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Ecuador

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Overview
Home to mountains, jungles, deserts, valleys, rain forests, and snow-capped peaks, Ecuador has one of the highest rates of biodiversity in the world. The country is geographically divided into four regions – the Amazon, the Highlands, the Coast, and the Galapagos Islands . Ecuador’s coastal region consists of fertile plains, sedimentary basins, and rolling hills. The Amazon Region is divided into two sub regions: the High Amazon and the Amazon Lowlands. The Highlands are comprised of the Andean foothills and the Lowlands are home to some of the nation’s most important rivers: the Putumayo, the Napo, and the Pastaza. The Ecuadorian Andes consist of two parallel ranges that bisect the neotropics creating a wide spectrum of climates, ranging from tropical and subtropical to temperate and arctic alpine. The result is a variety of habitats, which explains the extraordinary concentration of species endemic to this region. The Galapagos Islands, also referred to as the Archipelago of Colón, are located approximately 1,000 kilometers off the coast of mainland Ecuador and consist of 13 main islands, 17 islets, and dozens of ancient rock formations. Apart from the unique and varied ecosystems found on the Galapagos Islands, they are also home to active volcanoes that reach altitudes up to 1,600 meters.

Threats to the Forest
While Ecuador has one of the highest indices of biodiversity, it also has one of the world’s highest rates of deforestation. As a result of a combination of logging, mining, and other activities, the Andes-Amazon and Andes-Choco of Ecuador are among the most threatened pristine forest ecosystems on the planet. Practically all of the native vegetation in the Interandean basin has been eliminated since colonial times and has been replaced by crops, pasture, towns, and exotic tree plantations. In northwest Ecuador, in the province of Esmeraldas, the last unprotected old-growth forests are now being logged by the timber industry and cleared for large plantations of African palm. The coastal mangroves are also being threatened, largely as a result of the shrimp industry.

Why Does the US Forest Service Work in Ecuador?
Since 2002, the US Forest Service has developed a cooperative program of technical assistance and training with the support of the USAID Ecuador mission, Ecuadorian institutions and non-governmental organizations. In an attempt to curb illegal logging and provide economic support to local forest communities, the US Forest Service assists communities with adding value to the timber and wood products they produce. The program of work has included market analysis, improving wood technology, and providing training on rural road design and maintenance.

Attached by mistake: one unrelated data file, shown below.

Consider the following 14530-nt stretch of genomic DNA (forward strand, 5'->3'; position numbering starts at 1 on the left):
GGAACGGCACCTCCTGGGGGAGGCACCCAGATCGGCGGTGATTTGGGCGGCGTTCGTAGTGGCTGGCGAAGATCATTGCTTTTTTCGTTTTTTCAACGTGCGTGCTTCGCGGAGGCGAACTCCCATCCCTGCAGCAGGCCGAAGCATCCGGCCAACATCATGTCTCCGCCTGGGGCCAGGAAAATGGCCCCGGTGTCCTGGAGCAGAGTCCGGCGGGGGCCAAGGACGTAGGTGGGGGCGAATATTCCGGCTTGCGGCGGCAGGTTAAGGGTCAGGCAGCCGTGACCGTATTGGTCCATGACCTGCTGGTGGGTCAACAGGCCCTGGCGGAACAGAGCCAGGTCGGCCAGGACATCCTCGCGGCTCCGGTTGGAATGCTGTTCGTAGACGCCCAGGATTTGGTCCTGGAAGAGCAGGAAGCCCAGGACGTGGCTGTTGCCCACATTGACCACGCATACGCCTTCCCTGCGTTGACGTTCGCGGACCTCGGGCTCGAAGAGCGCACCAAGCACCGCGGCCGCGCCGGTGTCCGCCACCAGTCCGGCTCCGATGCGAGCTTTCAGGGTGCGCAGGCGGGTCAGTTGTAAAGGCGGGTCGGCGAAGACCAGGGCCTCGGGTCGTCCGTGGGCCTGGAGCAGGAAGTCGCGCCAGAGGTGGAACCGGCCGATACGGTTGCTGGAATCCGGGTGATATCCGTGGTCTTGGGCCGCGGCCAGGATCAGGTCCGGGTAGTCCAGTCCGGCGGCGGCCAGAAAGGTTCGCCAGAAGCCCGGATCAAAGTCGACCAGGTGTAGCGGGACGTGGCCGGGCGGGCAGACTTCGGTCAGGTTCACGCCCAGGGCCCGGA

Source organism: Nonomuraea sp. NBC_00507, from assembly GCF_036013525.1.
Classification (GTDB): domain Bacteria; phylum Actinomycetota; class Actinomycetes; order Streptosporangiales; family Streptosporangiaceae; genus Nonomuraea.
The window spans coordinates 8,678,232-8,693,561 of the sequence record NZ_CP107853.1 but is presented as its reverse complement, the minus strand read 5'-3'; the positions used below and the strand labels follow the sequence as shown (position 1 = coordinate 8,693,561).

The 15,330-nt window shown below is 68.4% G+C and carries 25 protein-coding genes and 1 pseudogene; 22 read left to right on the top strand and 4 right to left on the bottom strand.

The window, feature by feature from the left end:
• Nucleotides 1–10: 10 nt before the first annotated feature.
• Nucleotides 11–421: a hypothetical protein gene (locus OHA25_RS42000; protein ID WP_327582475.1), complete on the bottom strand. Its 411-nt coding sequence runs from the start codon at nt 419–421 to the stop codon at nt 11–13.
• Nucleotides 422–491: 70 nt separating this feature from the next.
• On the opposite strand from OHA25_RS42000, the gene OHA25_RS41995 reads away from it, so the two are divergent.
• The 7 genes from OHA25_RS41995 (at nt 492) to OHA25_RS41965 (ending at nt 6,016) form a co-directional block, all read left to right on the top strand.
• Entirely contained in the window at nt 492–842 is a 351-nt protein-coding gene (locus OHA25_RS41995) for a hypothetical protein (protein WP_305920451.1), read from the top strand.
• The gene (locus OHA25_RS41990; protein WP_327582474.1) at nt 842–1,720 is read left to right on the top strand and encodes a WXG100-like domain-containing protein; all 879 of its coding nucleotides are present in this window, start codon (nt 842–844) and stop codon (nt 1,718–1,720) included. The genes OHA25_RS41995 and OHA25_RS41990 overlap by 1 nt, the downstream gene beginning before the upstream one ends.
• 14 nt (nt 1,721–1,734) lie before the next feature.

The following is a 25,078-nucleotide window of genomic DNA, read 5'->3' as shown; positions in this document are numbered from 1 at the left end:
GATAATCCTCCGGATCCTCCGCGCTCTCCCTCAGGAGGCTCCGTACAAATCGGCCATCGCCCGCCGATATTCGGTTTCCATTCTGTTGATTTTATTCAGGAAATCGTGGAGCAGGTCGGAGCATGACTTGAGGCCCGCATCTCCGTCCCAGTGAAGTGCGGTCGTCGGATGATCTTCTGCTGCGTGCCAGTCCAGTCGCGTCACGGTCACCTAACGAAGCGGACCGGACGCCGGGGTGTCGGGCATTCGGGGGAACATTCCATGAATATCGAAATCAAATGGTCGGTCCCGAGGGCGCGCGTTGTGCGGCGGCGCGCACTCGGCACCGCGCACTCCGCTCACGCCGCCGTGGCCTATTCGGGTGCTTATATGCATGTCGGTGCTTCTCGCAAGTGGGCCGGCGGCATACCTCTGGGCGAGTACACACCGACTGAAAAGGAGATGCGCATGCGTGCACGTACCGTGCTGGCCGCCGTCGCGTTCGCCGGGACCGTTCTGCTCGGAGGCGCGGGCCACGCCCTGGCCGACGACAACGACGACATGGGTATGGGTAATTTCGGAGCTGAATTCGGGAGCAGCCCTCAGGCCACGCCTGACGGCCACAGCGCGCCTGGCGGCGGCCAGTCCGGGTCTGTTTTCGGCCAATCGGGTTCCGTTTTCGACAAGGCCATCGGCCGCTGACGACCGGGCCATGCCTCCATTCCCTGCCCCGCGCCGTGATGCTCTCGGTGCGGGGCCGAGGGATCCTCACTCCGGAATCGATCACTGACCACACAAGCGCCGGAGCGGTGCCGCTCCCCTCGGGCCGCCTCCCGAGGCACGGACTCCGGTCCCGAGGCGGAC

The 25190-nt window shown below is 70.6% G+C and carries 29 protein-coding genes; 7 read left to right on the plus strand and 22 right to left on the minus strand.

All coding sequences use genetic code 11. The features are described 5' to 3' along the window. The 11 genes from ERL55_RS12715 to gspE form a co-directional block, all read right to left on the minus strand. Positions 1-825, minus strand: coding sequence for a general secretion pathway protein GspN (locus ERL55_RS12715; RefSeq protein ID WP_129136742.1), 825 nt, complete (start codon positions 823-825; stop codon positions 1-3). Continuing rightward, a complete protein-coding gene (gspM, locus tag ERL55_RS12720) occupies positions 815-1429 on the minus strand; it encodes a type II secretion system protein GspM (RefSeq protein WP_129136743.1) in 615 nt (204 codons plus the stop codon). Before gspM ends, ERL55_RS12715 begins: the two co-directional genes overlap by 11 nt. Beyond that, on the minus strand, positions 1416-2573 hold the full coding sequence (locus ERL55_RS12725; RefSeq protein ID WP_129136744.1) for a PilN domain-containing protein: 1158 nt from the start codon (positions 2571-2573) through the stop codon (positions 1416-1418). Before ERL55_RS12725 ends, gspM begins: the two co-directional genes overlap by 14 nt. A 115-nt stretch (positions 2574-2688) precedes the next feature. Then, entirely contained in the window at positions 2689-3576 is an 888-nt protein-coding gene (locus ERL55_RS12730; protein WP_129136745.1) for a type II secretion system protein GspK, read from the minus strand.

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Improved Markets
The US Forest Service provides marketing technical assistance to the EcoMadera Verde community forestry enterprise, a cooperative project of USAID, Jatun Sacha Foundation, Pinchot Institute of Conservation, Overbrook Foundation, Peace Corps, and the US Forest Service. US Forest Service experts assist with the identification of alternative niche markets for wood products, create new networks for potential exports, and help prepare market action plans.


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Wood Technology
The US Forest Service assists community forestry enterprises in Ecuador with producing high-value finished wood products. Drying lumber is one way in which the value of timber can be increased, therefore the US Forest Service provides technical assistance to the EcoMadera Verde project on the operation and maintenance of their drying kiln. In addition, the US Forest Service provides workshops on machinery operation, improving wood finishes and on developing new wood preservatives.


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Road Rural Design and Maintenance
The US Forest Service has provided assistance to Ecuadorian foresters and engineers in rural roads design and maintenance. They have conducted field courses, which emphasized planning, location, design, construction and maintenance of forest roads, as well as the design and installation of drainage structures. The forest road training was conducted in collaboration with CARE International, El Programa SUR, and the Foundation Jatun Sacha.


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